This provocative, titillating and seductive novel is about upper-class affectations and ‘the mystery of unearned greatness’. It focuses on a network of rich, blue-blooded and slightly dim grandees which apparently stretches ‘far beyond national boundaries’. Snobs describes in forensic detail a world where duchesses are ‘taken in’ to dinner and desperate, social-climbing women feel deeply ashamed that they never ‘came out’.
Can such people still exist? Can this fascinating story really be set in modern times, or at least in the late 1990s? A few contemporary references to Volvo estates and Partridge’s upmarket food stores are not enough to convince me.
Events unfold in an immensely imposing and well-capitalised stately home in East Sussex — the family still have substantial ‘London holdings’ — and in other smart, secondary locations. Extraordinarily gripping set pieces take place at Annabel’s White’s, the Royal Enclosure at Ascot — those present apparently ‘pretend they are part of some vanished leisure class’ — and finally in a car, terrifyingly driven by the heroine’s aristocratic sister-in-law, a woman who has not yet mastered the art of talking to someone without facing them.
The heroine, Edith Lavery, is not an aristocrat but by this stage of the story has been married to and parted from the heir to the great house and has acquired ‘the patina of privilege’. She is spoilt, bored and beautiful — observers of the marriage break-up see her as ‘a little nobody who couldn’t handle it’ — but she still commands the reader’s sympathy. As does her nice, bluff, dull, lumpish and ultimately honourable husband.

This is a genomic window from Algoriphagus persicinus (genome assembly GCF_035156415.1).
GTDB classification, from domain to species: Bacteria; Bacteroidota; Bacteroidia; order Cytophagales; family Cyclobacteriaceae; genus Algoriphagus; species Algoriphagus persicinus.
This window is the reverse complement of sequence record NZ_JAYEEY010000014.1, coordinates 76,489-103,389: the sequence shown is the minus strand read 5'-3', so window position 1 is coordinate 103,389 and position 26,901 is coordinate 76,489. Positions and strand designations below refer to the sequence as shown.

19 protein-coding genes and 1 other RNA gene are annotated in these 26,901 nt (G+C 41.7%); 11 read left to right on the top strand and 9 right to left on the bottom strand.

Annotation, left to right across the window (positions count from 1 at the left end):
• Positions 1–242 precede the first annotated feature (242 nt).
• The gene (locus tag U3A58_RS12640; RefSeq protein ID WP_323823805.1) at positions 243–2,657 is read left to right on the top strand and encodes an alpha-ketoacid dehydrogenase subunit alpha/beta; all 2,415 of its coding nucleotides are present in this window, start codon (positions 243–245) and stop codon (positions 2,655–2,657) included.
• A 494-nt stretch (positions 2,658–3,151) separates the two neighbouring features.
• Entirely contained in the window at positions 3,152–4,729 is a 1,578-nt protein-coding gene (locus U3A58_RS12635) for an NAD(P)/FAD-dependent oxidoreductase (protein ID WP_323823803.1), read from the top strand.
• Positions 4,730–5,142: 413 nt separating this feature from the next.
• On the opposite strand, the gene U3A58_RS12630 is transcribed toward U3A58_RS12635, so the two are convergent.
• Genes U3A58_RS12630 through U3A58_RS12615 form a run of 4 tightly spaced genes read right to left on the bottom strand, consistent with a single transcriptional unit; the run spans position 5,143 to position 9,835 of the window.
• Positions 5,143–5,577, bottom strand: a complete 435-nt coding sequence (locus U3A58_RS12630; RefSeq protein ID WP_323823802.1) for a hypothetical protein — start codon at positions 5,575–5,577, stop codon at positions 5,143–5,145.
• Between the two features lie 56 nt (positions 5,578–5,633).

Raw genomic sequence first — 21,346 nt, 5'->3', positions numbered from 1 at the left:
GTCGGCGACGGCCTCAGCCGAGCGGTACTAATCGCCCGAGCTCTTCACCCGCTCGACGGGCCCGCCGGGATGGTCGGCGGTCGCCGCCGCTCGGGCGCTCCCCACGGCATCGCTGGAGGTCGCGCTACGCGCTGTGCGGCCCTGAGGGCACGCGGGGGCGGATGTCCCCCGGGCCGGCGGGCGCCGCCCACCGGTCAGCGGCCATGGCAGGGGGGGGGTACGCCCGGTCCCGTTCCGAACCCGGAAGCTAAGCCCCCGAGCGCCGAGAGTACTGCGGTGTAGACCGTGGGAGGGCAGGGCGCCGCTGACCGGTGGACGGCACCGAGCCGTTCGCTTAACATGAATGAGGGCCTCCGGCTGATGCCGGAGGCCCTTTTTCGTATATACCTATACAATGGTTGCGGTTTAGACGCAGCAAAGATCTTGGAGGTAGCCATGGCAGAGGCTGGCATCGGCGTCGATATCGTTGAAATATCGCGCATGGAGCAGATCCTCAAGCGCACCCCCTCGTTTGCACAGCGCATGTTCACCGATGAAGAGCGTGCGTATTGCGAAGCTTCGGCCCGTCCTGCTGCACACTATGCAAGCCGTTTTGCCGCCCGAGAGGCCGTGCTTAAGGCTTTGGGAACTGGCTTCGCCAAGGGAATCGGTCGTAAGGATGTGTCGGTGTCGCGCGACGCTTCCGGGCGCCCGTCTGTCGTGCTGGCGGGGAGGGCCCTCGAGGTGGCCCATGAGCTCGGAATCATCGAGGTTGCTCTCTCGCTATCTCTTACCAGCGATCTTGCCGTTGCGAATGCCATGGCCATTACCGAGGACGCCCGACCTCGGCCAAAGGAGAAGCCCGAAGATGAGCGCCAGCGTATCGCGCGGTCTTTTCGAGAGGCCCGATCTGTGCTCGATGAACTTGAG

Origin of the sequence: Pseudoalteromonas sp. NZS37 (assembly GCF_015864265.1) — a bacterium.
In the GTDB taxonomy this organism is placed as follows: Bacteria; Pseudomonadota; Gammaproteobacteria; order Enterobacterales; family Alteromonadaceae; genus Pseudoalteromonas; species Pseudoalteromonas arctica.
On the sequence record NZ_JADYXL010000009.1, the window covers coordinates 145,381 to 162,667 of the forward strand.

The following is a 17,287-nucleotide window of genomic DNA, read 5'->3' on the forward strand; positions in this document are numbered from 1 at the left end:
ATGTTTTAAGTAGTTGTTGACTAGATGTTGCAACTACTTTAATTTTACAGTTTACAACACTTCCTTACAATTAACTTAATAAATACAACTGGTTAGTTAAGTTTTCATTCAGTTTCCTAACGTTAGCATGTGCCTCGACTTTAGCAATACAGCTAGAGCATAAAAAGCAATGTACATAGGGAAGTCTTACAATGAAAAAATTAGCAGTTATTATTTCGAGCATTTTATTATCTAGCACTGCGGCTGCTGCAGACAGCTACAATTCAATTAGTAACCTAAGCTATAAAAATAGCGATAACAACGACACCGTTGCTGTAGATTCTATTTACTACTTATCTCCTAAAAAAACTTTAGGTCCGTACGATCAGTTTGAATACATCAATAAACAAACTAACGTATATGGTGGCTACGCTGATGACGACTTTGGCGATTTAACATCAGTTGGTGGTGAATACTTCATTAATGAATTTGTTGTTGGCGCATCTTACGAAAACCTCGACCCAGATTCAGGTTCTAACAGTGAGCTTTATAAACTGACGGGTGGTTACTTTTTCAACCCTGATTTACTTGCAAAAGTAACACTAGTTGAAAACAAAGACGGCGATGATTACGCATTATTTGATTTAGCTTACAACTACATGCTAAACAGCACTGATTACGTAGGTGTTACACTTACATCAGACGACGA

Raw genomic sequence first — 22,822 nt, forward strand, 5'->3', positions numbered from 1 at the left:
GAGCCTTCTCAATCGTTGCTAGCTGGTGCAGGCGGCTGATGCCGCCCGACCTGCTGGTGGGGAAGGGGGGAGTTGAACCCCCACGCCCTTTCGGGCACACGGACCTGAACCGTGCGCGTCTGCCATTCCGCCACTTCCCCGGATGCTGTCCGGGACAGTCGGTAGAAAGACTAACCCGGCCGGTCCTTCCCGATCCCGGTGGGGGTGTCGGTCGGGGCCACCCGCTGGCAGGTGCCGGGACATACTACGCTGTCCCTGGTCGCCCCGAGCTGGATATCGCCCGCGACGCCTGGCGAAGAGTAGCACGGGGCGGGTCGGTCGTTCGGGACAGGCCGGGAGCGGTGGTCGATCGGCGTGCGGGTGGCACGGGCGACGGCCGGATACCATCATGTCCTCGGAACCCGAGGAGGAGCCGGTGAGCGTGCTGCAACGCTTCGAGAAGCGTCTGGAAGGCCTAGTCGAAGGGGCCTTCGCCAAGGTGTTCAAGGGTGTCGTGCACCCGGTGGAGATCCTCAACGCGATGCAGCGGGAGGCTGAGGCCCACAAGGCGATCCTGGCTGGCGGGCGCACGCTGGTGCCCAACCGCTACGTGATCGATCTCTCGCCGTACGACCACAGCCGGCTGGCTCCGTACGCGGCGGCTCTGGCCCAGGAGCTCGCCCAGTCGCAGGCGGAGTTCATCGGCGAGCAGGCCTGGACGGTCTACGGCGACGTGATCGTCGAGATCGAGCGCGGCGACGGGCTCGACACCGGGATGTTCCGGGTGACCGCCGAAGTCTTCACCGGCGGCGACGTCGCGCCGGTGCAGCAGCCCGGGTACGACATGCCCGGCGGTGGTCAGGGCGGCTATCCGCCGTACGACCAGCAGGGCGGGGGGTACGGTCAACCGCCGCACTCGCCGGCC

The three sections of this book are fancifully headed ‘Impetuoso-Fiero’, ‘Forte-Piano’ and ‘Dolente-Ernegico’, but the story is an extremely unponderous one, mainly concerned with Edith’s extra-marital affair with ‘one of those actors who play aristocrats so often on television that they end up by believing in themselves as one’.
Julian Fellowes tells this anachronistic morality tale with such wit, verve, elegance and schadenfreude that it never loses momentum. Indeed, Snobs has enough narrative force to allow the narrator, a posh and pontificating actor of the old school, to depart frequently from the text and deliver little lectures about the vices and virtues of English toffdom and how to behave in its company: ‘The upper class are, as a rule, not amused by upper- middle-class facsimiles of them’, ‘One must never be overawed by any display of wealth, no matter how fabulous’ and ‘I have often been surprised at the fantastic discomfort and deprivation the grand English are prepared to put their friends (and total strangers) through.’
Part of the fun of Gosford Park, for which Fellowes wrote the Oscar-winnning screenplay, was the way it made unpleasant figures interesting and amusing. In Snobs, which could also end up as a Hollywood film, he pulls off the same trick with characters who in some cases are ‘snobbish to a degree verging on insanity’. When the beleaguered heroine finally tells her tough, unflinching mother-in-law that she is ‘a fucking cow with a hide of leather and no heart’ and the old lady answers back equally robustly, both women retain our affection. The deadly seriousness with which the narrator appears to take these issues — there is nothing tongue-in-cheek about his delivery — lends grace to the whole enterprise and renders his observations and witticisms all the more devastating.